17,500 Years In The Making – A Small Contribution To The 3rd Edition Of "Star Maps: History, Artistry, and Cartography"

Above: One of my all-time favorite images – a mural within the Lascaux Caves, possibly depicting three (now) prominent asterisms in the nighttime skies of winter.

I had been forwarded along a link from the now-defunct spacetoday.org site back in '08 or '09 about a possibly astronomical origin to one particular wall painting within the Lascaux Caves in southwestern France. Someone, either in an expedition or with photos from the documentation, must have had some amateur astronomy background (because most professional astronomers only enter caves when they’re obtaining data) and noticed that the groupings of stars on either side of one connect-the-dots now-extinct auroch (note the timing here – the bull is, astronomically-speaking, a later invention) had the right placement – and nearly the right counts – to maybe, kinda, sorta, possibly be as if someone had drawn the Orion Belt stars (and their collective +1) and a 25x zoom of our second-closest open cluster – the Pleiades (M45) – on either side of a cluster of black dots on an auroch’s head that could represent our closest open cluster – the Hyades.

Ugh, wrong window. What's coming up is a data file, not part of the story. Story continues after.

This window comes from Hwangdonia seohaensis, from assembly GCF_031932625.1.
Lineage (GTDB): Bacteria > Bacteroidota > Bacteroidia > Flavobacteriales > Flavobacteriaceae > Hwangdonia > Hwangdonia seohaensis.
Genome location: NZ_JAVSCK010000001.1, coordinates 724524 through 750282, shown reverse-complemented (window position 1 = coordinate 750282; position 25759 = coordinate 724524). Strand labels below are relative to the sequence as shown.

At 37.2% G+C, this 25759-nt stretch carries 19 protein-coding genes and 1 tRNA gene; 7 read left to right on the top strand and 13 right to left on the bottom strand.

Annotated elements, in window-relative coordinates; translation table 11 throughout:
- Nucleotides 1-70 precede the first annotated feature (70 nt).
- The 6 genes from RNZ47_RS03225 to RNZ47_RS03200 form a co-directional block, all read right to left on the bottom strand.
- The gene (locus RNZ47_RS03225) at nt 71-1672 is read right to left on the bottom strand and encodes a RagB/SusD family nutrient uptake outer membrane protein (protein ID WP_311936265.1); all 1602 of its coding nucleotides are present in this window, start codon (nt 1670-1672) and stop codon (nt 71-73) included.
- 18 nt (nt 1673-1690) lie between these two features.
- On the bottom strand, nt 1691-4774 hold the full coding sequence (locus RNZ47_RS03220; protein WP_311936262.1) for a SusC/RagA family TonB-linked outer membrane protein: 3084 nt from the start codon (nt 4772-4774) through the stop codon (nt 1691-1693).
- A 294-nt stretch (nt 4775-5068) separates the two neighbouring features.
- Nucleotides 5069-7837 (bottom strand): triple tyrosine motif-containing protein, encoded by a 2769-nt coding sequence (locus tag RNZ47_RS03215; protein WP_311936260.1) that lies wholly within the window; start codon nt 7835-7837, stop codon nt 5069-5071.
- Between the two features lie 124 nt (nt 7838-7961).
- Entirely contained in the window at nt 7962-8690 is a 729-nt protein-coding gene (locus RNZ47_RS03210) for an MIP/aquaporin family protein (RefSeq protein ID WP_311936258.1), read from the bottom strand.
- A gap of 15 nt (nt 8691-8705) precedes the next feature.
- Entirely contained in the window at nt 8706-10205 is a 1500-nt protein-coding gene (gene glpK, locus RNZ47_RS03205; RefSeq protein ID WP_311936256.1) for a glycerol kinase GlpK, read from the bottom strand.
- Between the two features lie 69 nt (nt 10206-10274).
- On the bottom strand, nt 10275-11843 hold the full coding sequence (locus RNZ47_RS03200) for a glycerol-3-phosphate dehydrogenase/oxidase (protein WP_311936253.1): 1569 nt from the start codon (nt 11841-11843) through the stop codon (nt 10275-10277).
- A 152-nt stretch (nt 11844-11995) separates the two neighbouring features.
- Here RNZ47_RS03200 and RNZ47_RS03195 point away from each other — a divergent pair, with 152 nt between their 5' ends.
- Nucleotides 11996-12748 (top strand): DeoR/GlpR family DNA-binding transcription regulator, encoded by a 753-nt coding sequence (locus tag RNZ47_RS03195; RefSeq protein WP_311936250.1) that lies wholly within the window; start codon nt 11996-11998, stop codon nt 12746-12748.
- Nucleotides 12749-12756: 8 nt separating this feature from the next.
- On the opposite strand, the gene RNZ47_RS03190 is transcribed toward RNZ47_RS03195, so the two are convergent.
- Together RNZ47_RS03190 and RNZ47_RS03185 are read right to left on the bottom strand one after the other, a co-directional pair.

This type of ancient astronomy history sticks *hard* in my brain, leading to the usual scouring of information online for other reports, images, refutations, etc. This then lead to my including the story way back in a November, 2009 constellation-of-the-month article for the SAS's Astronomical Chronicle and, with clarifying image, in the December 2016 article of the short-lived Upstate New York Stargazing series.